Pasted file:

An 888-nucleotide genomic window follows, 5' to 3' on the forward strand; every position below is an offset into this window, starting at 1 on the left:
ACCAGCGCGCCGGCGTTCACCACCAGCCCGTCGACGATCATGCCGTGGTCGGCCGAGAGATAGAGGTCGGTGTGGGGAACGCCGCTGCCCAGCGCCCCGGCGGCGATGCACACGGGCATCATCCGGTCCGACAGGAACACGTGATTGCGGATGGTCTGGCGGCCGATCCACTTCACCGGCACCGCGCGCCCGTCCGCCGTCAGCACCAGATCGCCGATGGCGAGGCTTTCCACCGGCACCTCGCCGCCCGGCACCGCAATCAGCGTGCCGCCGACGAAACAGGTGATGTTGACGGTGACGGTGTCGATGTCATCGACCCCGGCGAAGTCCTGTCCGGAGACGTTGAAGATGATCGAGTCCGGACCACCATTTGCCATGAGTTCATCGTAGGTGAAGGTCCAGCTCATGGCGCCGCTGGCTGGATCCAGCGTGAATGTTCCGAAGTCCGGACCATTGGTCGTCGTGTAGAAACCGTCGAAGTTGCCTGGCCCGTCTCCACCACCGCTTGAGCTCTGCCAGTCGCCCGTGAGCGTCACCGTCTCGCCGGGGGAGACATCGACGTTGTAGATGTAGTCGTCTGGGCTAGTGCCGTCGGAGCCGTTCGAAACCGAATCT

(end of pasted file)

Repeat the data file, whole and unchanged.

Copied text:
An 888-nucleotide genomic window follows, 5' to 3' on the forward strand; every position below is an offset into this window, starting at 1 on the left:
ACCAGCGCGCCGGCGTTCACCACCAGCCCGTCGACGATCATGCCGTGGTCGGCCGAGAGATAGAGGTCGGTGTGGGGAACGCCGCTGCCCAGCGCCCCGGCGGCGATGCACACGGGCATCATCCGGTCCGACAGGAACACGTGATTGCGGATGGTCTGGCGGCCGATCCACTTCACCGGCACCGCGCGCCCGTCCGCCGTCAGCACCAGATCGCCGATGGCGAGGCTTTCCACCGGCACCTCGCCGCCCGGCACCGCAATCAGCGTGCCGCCGACGAAACAGGTGATGTTGACGGTGACGGTGTCGATGTCATCGACCCCGGCGAAGTCCTGTCCGGAGACGTTGAAGATGATCGAGTCCGGACCACCATTTGCCATGAGTTCATCGTAGGTGAAGGTCCAGCTCATGGCGCCGCTGGCTGGATCCAGCGTGAATGTTCCGAAGTCCGGACCATTGGTCGTCGTGTAGAAACCGTCGAAGTTGCCTGGCCCGTCTCCACCACCGCTTGAGCTCTGCCAGTCGCCCGTGAGCGTCACCGTCTCGCCGGGGGAGACATCGACGTTGTAGATGTAGTCGTCTGGGCTAGTGCCGTCGGAGCCGTTCGAAACCGAATCT